By Lisa Marie Mercer
Budget-savvy travelers know all about Breckenridge, Colorado, summers. They know that the so-called off-season brings lower prices to the local hotels, and that the airlines occasionally offer airfares you can’t refuse.
Summer also brings an abundance of free cultural activities to Breckenridge, along with the promise of hiking in low humidity and temperatures that rarely rise above 80 degrees — and without the annoyance of those dastardly snakes and mosquitoes.
Behold the Kingdom of Breckenridge
This year, the summer fun begins on June 16 and 17, 2012. The Kingdom Days event dates back to the rather unfortunate mistake of a Colorado cartographer, who, in 1859 – the year of the founding of Breckenridge – inadvertently neglected to put the town on the United States map. Until the mistake was discovered and corrected in 1936, the townspeople called Breckenridge “Colorado’s Kingdom.”
Years thereafter, the town would choose a weekend in mid to late June and turn upside down, in tribute to Breckenridge’s mining, saloon and brothel days. Come for a visit and watch the mock gunfights, pan for gold, take a free tour of the town, or do something really outrageous, like run in an outhouse race. (Check out this YouTube video of the 2007 races!) You can get some free birthday cake at the newly renovated Edwin Carter House-turned-museum, or party like it’s 1859 at the town party.
Exploring Breckenridge History
Even if you can’t make it to Kingdom Days, you can still explore Breckenridge history through the Breckenridge Heritage Alliance tours. In fact, the town, which takes its historic architectural integrity quite
seriously, is practically a museum in its own right. For example, the Welcome Center on South Main Street is more than just an information booth. While it does provide information about lodging, dining, activities and events, the rear section of the first floor and the entire second floor functions as a history museum.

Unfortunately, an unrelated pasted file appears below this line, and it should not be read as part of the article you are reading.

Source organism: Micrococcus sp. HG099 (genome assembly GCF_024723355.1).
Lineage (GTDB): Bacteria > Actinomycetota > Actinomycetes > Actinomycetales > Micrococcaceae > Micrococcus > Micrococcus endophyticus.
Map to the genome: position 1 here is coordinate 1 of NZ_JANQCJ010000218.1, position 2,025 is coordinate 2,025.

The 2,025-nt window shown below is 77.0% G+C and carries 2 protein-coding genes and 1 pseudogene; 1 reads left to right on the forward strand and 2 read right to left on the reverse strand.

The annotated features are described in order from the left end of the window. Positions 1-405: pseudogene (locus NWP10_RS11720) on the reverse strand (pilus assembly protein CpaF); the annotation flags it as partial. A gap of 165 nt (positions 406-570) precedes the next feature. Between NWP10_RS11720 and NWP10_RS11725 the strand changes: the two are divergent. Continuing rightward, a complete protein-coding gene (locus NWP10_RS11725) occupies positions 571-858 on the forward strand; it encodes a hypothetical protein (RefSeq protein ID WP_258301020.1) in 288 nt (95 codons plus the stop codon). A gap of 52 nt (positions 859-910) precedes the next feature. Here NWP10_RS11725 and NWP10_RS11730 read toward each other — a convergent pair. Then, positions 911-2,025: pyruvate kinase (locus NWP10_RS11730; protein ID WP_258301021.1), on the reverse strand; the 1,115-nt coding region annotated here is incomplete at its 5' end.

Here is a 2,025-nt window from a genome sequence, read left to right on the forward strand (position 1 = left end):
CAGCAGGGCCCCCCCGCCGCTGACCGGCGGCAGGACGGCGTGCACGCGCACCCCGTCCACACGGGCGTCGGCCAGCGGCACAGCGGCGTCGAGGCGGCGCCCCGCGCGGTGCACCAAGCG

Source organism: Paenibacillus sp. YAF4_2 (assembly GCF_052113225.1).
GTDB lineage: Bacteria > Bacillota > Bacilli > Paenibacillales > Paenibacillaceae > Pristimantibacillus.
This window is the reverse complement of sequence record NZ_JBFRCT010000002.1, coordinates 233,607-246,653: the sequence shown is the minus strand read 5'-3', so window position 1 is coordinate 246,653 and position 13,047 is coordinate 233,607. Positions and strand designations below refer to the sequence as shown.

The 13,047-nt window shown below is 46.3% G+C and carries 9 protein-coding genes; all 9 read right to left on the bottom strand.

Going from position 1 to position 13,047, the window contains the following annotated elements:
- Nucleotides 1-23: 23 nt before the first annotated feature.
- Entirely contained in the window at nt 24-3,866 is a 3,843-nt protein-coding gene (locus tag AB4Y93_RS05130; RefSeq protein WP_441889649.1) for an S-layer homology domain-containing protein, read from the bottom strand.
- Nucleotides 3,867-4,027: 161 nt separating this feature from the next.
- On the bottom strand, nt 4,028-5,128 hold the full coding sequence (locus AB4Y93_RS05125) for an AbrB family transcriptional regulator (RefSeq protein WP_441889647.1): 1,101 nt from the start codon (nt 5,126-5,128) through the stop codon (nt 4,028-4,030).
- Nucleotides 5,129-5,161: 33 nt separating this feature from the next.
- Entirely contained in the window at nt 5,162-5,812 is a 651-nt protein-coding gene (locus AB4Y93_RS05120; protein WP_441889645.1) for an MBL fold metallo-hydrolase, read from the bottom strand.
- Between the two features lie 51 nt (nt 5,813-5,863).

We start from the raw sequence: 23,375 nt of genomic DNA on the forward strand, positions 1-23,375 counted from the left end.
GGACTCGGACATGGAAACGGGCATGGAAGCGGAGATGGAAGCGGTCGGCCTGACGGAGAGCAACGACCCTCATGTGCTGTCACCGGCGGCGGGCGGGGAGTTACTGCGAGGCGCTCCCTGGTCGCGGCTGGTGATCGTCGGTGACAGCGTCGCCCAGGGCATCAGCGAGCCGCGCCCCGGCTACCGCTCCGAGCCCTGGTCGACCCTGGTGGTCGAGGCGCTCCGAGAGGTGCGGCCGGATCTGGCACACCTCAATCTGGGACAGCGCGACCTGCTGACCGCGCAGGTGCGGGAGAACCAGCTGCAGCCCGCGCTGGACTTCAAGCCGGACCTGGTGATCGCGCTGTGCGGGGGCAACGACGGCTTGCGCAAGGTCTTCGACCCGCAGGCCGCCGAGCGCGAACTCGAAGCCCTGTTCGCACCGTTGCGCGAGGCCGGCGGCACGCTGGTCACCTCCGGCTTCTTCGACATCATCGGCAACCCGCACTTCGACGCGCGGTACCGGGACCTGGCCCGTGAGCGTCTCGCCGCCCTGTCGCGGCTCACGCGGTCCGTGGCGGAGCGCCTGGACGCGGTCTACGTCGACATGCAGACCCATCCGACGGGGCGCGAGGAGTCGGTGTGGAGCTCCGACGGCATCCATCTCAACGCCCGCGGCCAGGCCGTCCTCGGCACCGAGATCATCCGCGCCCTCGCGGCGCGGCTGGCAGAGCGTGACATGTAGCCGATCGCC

The first floor features an intriguing “then and now” exhibit. It displays the buildings of the past, their history and their stories, and compares them with their current function and appearance. If you have kids, send them upstairs where they can practice mining for gold, try on old-fashioned clothing, and look at elaborate Victorian kid’s furniture.
When you finish, go across the street and visit the Barney Ford Museum.
The Barney Ford Museum
While Breckenridge has housed some fascinating residents, Ford is unarguably the most fascinating. Check out his story:
Barney Ford was the son of a slave and a plantation owner. While working on a Mississippi river boat, he escaped, allegedly by faking his own death. Chicago was Ford’s first stop, where he met the woman who would soon become his wife. The Fords, like many other people of the 19th century, heard the rumors of gold and decided to head west toward California. There was a problem, however. As an escaped slave, Ford did not dare travel inland, so they took an indirect route to California — via Nicaragua.
Through a series of highly complicated events, which your tour guide will explain, the Fords wound up in Breckenridge. The California Gold Rush had simmered down, but Colorado was going strong. Unfortunately, the locals did not allow men of color in the mining fields. But Ford was resilient. He devised a detailed plan to borrow $9000 from a local banker.
Opening a first rate Breckenridge restaurant was his goal, and he achieved it. In the years that followed,
hungry locals and visitors crowded the tables at Ford’s Chop House. Engaging in politics as well as business, Ford helped establish the right for African-Americans to vote.
The Barney Ford House Museum features authentic Victorian furnishings and a fascinating look into the life of an extraordinary individual.
The Arts District
Created in 2001, the pedestrian friendly Breckenridge Art District has outdoor and indoor spaces for workshops, artists-in-residence, galleries, and an infinite variety of ongoing cultural events. The Tin Shop, for example, boasts a guest artist program that provides living and working space for guest artists from all parts of the globe. It sits next to the Barney Ford Museum on Washington Street just off of Ridge Street.
The building directly across the street once housed the Fuqua Livery Stables. Here, you could board horses, mules and burros. If you could afford the owner’s rates, you could even rent a room for yourself in the loft of the stable. Apparently, the animals’ body heat kept you warm on cold Colorado winter nights. Animals no longer inhabit the newly renovated stable. It now houses the town’s second artist-in-resident program.
I hope you’ve enjoyed this vicarious journey through the town of Breckenridge. But trust me, it’s even more intriguing in person!